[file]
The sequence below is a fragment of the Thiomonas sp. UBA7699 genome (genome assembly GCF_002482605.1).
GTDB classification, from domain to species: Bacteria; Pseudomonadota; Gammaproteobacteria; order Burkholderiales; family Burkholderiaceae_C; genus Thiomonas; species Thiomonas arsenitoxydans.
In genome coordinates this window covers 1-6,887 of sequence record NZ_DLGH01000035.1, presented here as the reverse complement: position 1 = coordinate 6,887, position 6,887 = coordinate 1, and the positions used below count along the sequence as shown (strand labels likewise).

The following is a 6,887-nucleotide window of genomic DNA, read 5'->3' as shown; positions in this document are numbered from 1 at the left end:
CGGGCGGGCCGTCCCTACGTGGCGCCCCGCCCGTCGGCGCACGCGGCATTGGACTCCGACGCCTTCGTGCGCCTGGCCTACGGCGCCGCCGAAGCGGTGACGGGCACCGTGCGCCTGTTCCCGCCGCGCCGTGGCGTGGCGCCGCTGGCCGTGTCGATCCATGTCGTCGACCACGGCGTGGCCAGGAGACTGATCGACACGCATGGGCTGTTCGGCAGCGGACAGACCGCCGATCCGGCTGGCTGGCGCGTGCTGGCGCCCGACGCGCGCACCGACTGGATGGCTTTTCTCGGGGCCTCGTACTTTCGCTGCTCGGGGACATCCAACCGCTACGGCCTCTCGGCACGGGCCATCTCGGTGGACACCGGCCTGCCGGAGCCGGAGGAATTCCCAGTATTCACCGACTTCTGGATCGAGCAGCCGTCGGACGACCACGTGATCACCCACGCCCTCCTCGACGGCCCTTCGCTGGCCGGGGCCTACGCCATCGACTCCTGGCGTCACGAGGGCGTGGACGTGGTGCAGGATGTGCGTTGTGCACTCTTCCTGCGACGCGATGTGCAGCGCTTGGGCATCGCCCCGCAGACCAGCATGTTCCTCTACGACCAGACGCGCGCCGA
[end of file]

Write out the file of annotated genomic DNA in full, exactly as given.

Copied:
The sequence below is a fragment of the Thiomonas sp. UBA7699 genome (genome assembly GCF_002482605.1).
GTDB classification, from domain to species: Bacteria; Pseudomonadota; Gammaproteobacteria; order Burkholderiales; family Burkholderiaceae_C; genus Thiomonas; species Thiomonas arsenitoxydans.
In genome coordinates this window covers 1-6,887 of sequence record NZ_DLGH01000035.1, presented here as the reverse complement: position 1 = coordinate 6,887, position 6,887 = coordinate 1, and the positions used below count along the sequence as shown (strand labels likewise).

The following is a 6,887-nucleotide window of genomic DNA, read 5'->3' as shown; positions in this document are numbered from 1 at the left end:
CGGGCGGGCCGTCCCTACGTGGCGCCCCGCCCGTCGGCGCACGCGGCATTGGACTCCGACGCCTTCGTGCGCCTGGCCTACGGCGCCGCCGAAGCGGTGACGGGCACCGTGCGCCTGTTCCCGCCGCGCCGTGGCGTGGCGCCGCTGGCCGTGTCGATCCATGTCGTCGACCACGGCGTGGCCAGGAGACTGATCGACACGCATGGGCTGTTCGGCAGCGGACAGACCGCCGATCCGGCTGGCTGGCGCGTGCTGGCGCCCGACGCGCGCACCGACTGGATGGCTTTTCTCGGGGCCTCGTACTTTCGCTGCTCGGGGACATCCAACCGCTACGGCCTCTCGGCACGGGCCATCTCGGTGGACACCGGCCTGCCGGAGCCGGAGGAATTCCCAGTATTCACCGACTTCTGGATCGAGCAGCCGTCGGACGACCACGTGATCACCCACGCCCTCCTCGACGGCCCTTCGCTGGCCGGGGCCTACGCCATCGACTCCTGGCGTCACGAGGGCGTGGACGTGGTGCAGGATGTGCGTTGTGCACTCTTCCTGCGACGCGATGTGCAGCGCTTGGGCATCGCCCCGCAGACCAGCATGTTCCTCTACGACCAGACGCGCGCCGA